Does Rob Thomson's extension signal the Phillies' window for winning with this core?

The Phillies extended Rob Thomson through 2025 on Monday. His new contract may indicate the front office's view on the club's championship window.
Wild Card Series - Miami Marlins v Philadelphia Phillies - Game Two
Wild Card Series - Miami Marlins v Philadelphia Phillies - Game Two / Sarah Stier/GettyImages
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Phillies' aging core will determine their World Series window

The Phillies' core is as strong as it has been since the Chase Utley, Jimmy Rollins, Ryan Howard, and Cole Hamels days. With a mixture of experienced vets and young and upcoming talent, the Phillies' core is somewhat diverse.

The club's offensive core includes long-term players such as Bryce Harper and Trea Turner — both of whom will be in Philadelphia for the foreseeable future. In the short term, J.T. Realmuto, Nick Castellanos, and Kyle Schwarber play huge roles in the offense but are in the last year or two of their contracts with the club. Younger players in their pre-arbitration or early arbitration-eligible years are Alec Bohm, Bryson Stott, and Brandon Marsh.

The pitching staff now has Nola signed long-term, Zack Wheeler — who is due to hit free agency after the season — Taijuan Walker, Ranger Suárez, and Cristopher Sánchez to anchor the starting staff. Relievers Seranthony Domínguez, José Alvarado, Jeff Hoffman, and Orion Kerkering all have some more time with the club as well.

With this Phillies team, the core seems much larger than in previous years. The issue is that some of these core players could be gone in a year or two, and quite a few are already over 30 years old. While the Phillies have some developing prospects in the minor leagues, none of those players are guaranteed success in the big leagues. Even though this tight-knit group has not achieved the ultimate goal, they have amassed success that the Phillies have not seen in years.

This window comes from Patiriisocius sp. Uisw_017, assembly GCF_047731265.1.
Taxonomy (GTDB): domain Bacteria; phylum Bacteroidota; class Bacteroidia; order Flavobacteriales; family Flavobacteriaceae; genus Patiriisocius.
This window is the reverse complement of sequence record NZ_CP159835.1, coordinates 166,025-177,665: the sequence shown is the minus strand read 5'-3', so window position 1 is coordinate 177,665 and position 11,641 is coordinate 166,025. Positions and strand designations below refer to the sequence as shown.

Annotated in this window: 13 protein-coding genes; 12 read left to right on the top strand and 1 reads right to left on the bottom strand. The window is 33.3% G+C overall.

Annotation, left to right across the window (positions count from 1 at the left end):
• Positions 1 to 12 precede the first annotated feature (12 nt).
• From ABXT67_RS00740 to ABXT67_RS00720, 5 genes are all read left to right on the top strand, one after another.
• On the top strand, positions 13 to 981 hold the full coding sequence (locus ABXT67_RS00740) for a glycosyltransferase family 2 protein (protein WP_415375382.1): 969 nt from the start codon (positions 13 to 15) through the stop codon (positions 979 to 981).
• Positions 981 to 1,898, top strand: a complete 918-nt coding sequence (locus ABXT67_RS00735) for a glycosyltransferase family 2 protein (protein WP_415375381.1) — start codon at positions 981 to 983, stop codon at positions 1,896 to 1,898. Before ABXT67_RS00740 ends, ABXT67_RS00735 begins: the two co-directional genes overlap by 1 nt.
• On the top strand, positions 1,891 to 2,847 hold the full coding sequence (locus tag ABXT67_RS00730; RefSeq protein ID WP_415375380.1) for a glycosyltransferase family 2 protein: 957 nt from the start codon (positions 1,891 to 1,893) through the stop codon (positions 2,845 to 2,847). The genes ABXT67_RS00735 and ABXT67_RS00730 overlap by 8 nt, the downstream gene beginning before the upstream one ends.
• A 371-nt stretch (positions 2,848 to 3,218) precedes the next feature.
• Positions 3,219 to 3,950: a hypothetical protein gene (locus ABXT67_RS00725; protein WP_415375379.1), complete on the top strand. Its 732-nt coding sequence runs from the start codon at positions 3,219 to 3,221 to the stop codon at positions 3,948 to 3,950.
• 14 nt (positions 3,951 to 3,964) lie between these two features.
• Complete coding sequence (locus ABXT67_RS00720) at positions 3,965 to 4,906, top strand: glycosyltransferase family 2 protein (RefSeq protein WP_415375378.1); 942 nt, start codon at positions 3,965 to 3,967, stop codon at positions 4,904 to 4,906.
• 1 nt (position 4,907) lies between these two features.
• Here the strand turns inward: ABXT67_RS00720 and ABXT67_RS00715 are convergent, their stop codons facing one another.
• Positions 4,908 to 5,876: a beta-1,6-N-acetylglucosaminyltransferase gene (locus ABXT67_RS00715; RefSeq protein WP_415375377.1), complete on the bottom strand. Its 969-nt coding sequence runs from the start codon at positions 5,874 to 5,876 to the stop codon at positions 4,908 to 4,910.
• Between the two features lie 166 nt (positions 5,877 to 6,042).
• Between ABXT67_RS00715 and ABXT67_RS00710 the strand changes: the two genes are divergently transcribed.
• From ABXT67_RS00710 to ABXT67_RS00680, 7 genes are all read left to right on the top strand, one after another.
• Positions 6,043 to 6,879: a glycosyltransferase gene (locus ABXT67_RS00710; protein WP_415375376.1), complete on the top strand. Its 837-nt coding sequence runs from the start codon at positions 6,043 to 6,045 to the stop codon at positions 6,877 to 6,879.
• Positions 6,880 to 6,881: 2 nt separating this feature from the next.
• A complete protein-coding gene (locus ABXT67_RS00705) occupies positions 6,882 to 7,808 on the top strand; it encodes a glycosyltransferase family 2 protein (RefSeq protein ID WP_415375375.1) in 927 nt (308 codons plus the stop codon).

Thomson feels that this group has the potential to win a World Series. During his post-extension press conference in Nashville on Tuesday, the Phillies manager discussed why he's content with bringing back much of last year's roster.

"I think you're going to get a better Stott, a better Bohm, the younger guys are going to improve a little bit," Thomson said. "And you know you've got a full year of Trea, that's going to be Trea, hopefully. And you're going to have Harper for a full year hopefully. I really like our roster. I felt like we had a great chance at winning a World Series and it really hurts me that we didn't."

It's clear that the players like playing for Thomson; he lets the clubhouse thrive and the guys on the team mesh well together. It's no surprise that Dave Dombrowski chose to give his skipper the chance to manage this group of players while they are together for another year or two.

It remains to be seen as to whether or not the 2024 Phillies will be the team to end the club's 15-year World Series drought, but the pieces are in place for another successful run.

The future is bright, with some highly touted prospects and a much better player development program. While many will be sad to see the inevitable break up of this core group, infusing young players will open up more financial flexibility for future success. Until that happens, however, enjoy this group and see if Thomson can be the next manager to hoist the World Series trophy on a stage in front of a frenzied Citizen's Bank Park.

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